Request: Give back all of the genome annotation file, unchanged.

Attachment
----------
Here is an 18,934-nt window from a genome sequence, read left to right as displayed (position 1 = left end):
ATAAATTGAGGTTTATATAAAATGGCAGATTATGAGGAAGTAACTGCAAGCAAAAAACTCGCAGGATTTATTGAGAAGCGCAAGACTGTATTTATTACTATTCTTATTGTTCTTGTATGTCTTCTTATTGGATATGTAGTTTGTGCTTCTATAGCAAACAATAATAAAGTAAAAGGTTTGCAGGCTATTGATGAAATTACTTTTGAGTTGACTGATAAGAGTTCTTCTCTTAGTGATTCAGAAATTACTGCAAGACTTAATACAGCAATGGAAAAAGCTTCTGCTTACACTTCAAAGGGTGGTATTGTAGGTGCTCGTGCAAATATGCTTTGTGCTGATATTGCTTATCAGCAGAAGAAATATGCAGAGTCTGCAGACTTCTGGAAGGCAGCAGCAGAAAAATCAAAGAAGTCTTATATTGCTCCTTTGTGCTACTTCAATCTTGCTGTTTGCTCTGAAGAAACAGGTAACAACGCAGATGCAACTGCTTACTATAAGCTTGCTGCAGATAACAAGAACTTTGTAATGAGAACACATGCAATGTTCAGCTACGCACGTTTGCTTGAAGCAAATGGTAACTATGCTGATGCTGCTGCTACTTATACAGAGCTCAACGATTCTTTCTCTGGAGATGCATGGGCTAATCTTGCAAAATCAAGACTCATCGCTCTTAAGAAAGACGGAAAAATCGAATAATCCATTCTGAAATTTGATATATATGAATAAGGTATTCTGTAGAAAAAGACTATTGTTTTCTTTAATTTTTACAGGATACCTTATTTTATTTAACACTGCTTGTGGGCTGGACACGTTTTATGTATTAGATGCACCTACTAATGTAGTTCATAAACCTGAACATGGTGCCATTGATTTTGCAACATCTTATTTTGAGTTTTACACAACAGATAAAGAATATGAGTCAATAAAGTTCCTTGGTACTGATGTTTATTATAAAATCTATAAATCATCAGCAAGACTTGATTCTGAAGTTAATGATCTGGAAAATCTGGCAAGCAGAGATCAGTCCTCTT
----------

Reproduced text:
Here is an 18,934-nt window from a genome sequence, read left to right as displayed (position 1 = left end):
ATAAATTGAGGTTTATATAAAATGGCAGATTATGAGGAAGTAACTGCAAGCAAAAAACTCGCAGGATTTATTGAGAAGCGCAAGACTGTATTTATTACTATTCTTATTGTTCTTGTATGTCTTCTTATTGGATATGTAGTTTGTGCTTCTATAGCAAACAATAATAAAGTAAAAGGTTTGCAGGCTATTGATGAAATTACTTTTGAGTTGACTGATAAGAGTTCTTCTCTTAGTGATTCAGAAATTACTGCAAGACTTAATACAGCAATGGAAAAAGCTTCTGCTTACACTTCAAAGGGTGGTATTGTAGGTGCTCGTGCAAATATGCTTTGTGCTGATATTGCTTATCAGCAGAAGAAATATGCAGAGTCTGCAGACTTCTGGAAGGCAGCAGCAGAAAAATCAAAGAAGTCTTATATTGCTCCTTTGTGCTACTTCAATCTTGCTGTTTGCTCTGAAGAAACAGGTAACAACGCAGATGCAACTGCTTACTATAAGCTTGCTGCAGATAACAAGAACTTTGTAATGAGAACACATGCAATGTTCAGCTACGCACGTTTGCTTGAAGCAAATGGTAACTATGCTGATGCTGCTGCTACTTATACAGAGCTCAACGATTCTTTCTCTGGAGATGCATGGGCTAATCTTGCAAAATCAAGACTCATCGCTCTTAAGAAAGACGGAAAAATCGAATAATCCATTCTGAAATTTGATATATATGAATAAGGTATTCTGTAGAAAAAGACTATTGTTTTCTTTAATTTTTACAGGATACCTTATTTTATTTAACACTGCTTGTGGGCTGGACACGTTTTATGTATTAGATGCACCTACTAATGTAGTTCATAAACCTGAACATGGTGCCATTGATTTTGCAACATCTTATTTTGAGTTTTACACAACAGATAAAGAATATGAGTCAATAAAGTTCCTTGGTACTGATGTTTATTATAAAATCTATAAATCATCAGCAAGACTTGATTCTGAAGTTAATGATCTGGAAAATCTGGCAAGCAGAGATCAGTCCTCTT